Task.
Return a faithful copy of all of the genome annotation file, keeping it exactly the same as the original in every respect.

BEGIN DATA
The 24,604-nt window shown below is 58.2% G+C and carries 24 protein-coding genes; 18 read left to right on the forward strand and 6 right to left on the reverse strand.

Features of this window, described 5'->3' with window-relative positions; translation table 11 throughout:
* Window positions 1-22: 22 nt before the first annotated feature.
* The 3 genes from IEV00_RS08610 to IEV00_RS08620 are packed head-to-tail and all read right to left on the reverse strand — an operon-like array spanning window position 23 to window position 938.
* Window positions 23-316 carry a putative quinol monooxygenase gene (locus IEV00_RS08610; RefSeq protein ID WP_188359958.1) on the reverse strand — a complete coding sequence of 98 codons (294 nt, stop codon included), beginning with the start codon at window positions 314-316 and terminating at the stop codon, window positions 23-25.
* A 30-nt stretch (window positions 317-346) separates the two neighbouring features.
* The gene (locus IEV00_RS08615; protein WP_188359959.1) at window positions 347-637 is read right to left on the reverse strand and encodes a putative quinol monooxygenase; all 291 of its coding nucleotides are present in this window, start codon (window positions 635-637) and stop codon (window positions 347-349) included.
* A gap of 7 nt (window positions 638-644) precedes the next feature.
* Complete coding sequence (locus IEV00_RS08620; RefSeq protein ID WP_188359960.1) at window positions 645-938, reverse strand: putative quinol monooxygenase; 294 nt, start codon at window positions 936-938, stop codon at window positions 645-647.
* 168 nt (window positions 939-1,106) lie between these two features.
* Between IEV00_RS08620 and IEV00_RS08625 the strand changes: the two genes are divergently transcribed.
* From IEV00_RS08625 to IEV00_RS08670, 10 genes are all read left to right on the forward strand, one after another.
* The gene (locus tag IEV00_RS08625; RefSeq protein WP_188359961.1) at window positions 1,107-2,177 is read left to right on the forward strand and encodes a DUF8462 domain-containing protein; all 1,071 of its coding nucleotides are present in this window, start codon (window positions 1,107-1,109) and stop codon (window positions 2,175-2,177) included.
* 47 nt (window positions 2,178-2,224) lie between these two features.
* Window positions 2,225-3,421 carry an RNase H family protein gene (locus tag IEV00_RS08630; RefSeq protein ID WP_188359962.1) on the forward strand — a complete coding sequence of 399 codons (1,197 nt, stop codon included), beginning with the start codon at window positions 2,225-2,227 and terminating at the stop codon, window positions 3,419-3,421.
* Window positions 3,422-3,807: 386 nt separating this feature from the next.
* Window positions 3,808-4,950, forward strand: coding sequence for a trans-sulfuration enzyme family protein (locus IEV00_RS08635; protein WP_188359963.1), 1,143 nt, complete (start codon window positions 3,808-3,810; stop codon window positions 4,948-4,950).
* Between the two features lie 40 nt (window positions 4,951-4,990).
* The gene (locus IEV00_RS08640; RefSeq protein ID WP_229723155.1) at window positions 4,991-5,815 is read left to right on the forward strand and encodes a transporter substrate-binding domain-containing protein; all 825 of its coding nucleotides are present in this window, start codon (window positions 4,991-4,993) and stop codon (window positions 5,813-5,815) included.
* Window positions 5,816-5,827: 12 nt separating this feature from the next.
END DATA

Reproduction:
The 24,604-nt window shown below is 58.2% G+C and carries 24 protein-coding genes; 18 read left to right on the forward strand and 6 right to left on the reverse strand.

Features of this window, described 5'->3' with window-relative positions; translation table 11 throughout:
* Window positions 1-22: 22 nt before the first annotated feature.
* The 3 genes from IEV00_RS08610 to IEV00_RS08620 are packed head-to-tail and all read right to left on the reverse strand — an operon-like array spanning window position 23 to window position 938.
* Window positions 23-316 carry a putative quinol monooxygenase gene (locus IEV00_RS08610; RefSeq protein ID WP_188359958.1) on the reverse strand — a complete coding sequence of 98 codons (294 nt, stop codon included), beginning with the start codon at window positions 314-316 and terminating at the stop codon, window positions 23-25.
* A 30-nt stretch (window positions 317-346) separates the two neighbouring features.
* The gene (locus IEV00_RS08615; protein WP_188359959.1) at window positions 347-637 is read right to left on the reverse strand and encodes a putative quinol monooxygenase; all 291 of its coding nucleotides are present in this window, start codon (window positions 635-637) and stop codon (window positions 347-349) included.
* A gap of 7 nt (window positions 638-644) precedes the next feature.
* Complete coding sequence (locus IEV00_RS08620; RefSeq protein ID WP_188359960.1) at window positions 645-938, reverse strand: putative quinol monooxygenase; 294 nt, start codon at window positions 936-938, stop codon at window positions 645-647.
* 168 nt (window positions 939-1,106) lie between these two features.
* Between IEV00_RS08620 and IEV00_RS08625 the strand changes: the two genes are divergently transcribed.
* From IEV00_RS08625 to IEV00_RS08670, 10 genes are all read left to right on the forward strand, one after another.
* The gene (locus tag IEV00_RS08625; RefSeq protein WP_188359961.1) at window positions 1,107-2,177 is read left to right on the forward strand and encodes a DUF8462 domain-containing protein; all 1,071 of its coding nucleotides are present in this window, start codon (window positions 1,107-1,109) and stop codon (window positions 2,175-2,177) included.
* 47 nt (window positions 2,178-2,224) lie between these two features.
* Window positions 2,225-3,421 carry an RNase H family protein gene (locus tag IEV00_RS08630; RefSeq protein ID WP_188359962.1) on the forward strand — a complete coding sequence of 399 codons (1,197 nt, stop codon included), beginning with the start codon at window positions 2,225-2,227 and terminating at the stop codon, window positions 3,419-3,421.
* Window positions 3,422-3,807: 386 nt separating this feature from the next.
* Window positions 3,808-4,950, forward strand: coding sequence for a trans-sulfuration enzyme family protein (locus IEV00_RS08635; protein WP_188359963.1), 1,143 nt, complete (start codon window positions 3,808-3,810; stop codon window positions 4,948-4,950).
* Between the two features lie 40 nt (window positions 4,951-4,990).
* The gene (locus IEV00_RS08640; RefSeq protein ID WP_229723155.1) at window positions 4,991-5,815 is read left to right on the forward strand and encodes a transporter substrate-binding domain-containing protein; all 825 of its coding nucleotides are present in this window, start codon (window positions 4,991-4,993) and stop codon (window positions 5,813-5,815) included.
* Window positions 5,816-5,827: 12 nt separating this feature from the next.